feeling the pressure
Annual inflation fell slightly to 8.3 percent in April — down from an 8.5 percent annual rate in March — though upward price pressures continue, The Wall Street Journal reports Wednesday, per the U.S. Labor Department.
On a monthly basis, the consumer price index rose 0.3 percent from March to April. But the core-price index, which excludes volatile food and energy categories, "increased 0.6 percent on the month, a sharp pickup from March's 0.3 percent gain, providing a sign of broad-based inflationary pressure," the Journal writes.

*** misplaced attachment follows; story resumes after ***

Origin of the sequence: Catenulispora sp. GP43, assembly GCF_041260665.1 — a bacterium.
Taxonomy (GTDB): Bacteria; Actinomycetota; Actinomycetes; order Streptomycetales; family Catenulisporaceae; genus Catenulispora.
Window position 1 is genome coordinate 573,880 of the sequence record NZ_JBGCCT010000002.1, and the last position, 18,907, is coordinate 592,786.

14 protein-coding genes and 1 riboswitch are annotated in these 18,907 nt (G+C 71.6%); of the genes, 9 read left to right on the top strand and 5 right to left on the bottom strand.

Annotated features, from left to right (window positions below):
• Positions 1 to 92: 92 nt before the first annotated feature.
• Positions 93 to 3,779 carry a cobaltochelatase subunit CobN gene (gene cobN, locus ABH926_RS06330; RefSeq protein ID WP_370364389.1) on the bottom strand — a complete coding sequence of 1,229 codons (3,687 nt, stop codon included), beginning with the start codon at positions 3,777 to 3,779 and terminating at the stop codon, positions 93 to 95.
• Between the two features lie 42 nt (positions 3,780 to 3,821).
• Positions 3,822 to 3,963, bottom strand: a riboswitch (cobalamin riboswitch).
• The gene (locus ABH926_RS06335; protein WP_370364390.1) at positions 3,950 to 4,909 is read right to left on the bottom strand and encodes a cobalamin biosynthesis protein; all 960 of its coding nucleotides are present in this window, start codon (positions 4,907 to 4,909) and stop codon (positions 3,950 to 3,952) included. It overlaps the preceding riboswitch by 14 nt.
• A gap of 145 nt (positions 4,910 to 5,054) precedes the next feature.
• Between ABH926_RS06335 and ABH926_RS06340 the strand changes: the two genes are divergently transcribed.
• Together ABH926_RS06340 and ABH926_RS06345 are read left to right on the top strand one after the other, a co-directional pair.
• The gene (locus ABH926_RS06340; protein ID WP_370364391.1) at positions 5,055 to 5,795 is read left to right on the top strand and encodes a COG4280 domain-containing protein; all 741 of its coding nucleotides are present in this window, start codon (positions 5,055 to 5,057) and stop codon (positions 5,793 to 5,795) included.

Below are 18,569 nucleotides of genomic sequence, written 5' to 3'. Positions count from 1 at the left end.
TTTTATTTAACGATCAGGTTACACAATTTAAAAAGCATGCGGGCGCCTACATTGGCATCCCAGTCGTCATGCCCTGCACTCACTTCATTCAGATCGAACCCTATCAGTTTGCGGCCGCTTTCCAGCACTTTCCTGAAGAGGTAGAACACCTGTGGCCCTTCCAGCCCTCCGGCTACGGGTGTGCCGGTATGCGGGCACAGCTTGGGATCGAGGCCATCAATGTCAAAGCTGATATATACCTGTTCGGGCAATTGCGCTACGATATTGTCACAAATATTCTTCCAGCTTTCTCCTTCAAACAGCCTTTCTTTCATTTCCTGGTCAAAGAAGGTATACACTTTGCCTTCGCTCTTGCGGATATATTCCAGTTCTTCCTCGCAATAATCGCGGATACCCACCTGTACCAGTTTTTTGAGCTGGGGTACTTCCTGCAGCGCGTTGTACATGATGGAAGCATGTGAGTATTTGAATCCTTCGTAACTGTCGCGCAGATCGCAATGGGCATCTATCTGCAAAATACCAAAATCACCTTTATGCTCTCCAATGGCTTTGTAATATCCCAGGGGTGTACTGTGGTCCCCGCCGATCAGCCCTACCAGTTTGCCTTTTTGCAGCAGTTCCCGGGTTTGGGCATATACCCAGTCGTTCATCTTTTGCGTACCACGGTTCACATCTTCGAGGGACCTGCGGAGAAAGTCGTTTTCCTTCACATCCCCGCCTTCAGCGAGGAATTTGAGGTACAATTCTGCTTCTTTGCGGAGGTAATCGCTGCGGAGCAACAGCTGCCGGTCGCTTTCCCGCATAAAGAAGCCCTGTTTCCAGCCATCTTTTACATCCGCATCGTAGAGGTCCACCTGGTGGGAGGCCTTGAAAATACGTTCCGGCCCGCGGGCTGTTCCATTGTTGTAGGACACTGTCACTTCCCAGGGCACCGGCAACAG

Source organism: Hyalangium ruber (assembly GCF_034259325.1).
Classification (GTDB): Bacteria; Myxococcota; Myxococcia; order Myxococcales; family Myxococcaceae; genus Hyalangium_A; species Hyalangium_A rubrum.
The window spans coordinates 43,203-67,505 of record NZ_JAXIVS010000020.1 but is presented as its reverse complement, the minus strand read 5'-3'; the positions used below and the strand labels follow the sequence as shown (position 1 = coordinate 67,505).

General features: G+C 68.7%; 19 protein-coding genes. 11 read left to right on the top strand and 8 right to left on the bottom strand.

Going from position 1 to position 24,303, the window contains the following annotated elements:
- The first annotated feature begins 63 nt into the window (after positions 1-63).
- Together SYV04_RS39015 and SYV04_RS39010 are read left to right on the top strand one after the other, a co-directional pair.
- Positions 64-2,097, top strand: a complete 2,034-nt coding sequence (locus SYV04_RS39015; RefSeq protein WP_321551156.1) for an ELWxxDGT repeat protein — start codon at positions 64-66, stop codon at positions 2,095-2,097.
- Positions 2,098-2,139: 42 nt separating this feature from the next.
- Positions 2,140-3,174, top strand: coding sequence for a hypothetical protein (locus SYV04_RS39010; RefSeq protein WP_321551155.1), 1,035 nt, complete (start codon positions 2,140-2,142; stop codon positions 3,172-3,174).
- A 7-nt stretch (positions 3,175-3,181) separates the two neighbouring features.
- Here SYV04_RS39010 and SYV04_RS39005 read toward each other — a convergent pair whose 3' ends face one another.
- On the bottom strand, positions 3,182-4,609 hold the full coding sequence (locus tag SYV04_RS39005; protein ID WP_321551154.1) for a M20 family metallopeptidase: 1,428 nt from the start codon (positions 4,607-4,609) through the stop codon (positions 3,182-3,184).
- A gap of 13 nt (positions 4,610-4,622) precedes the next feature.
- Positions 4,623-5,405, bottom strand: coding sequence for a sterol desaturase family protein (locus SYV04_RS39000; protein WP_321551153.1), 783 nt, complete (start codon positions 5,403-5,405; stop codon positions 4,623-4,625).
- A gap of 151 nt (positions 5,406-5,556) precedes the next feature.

"While it is heartening to see that annual inflation moderated in April, the fact remains that inflation is unacceptably high," President Biden wrote in a statement on Wednesday. "Inflation is a challenge for families across the country and bringing it down is my top economic priority," he continued, echoing the speech he gave Tuesday.
In a bid at taming rampant inflation, the Federal Reserve meanwhile raised interest rates last week by half a percent. Wednesday's report also serves to underscore the challenges ahead of the central bank in their efforts, The Associated Press notes.
It's unclear when exactly the situation might improve, but economists predict inflation will remain high into 2023 — even if pressure cools slightly in the meantime.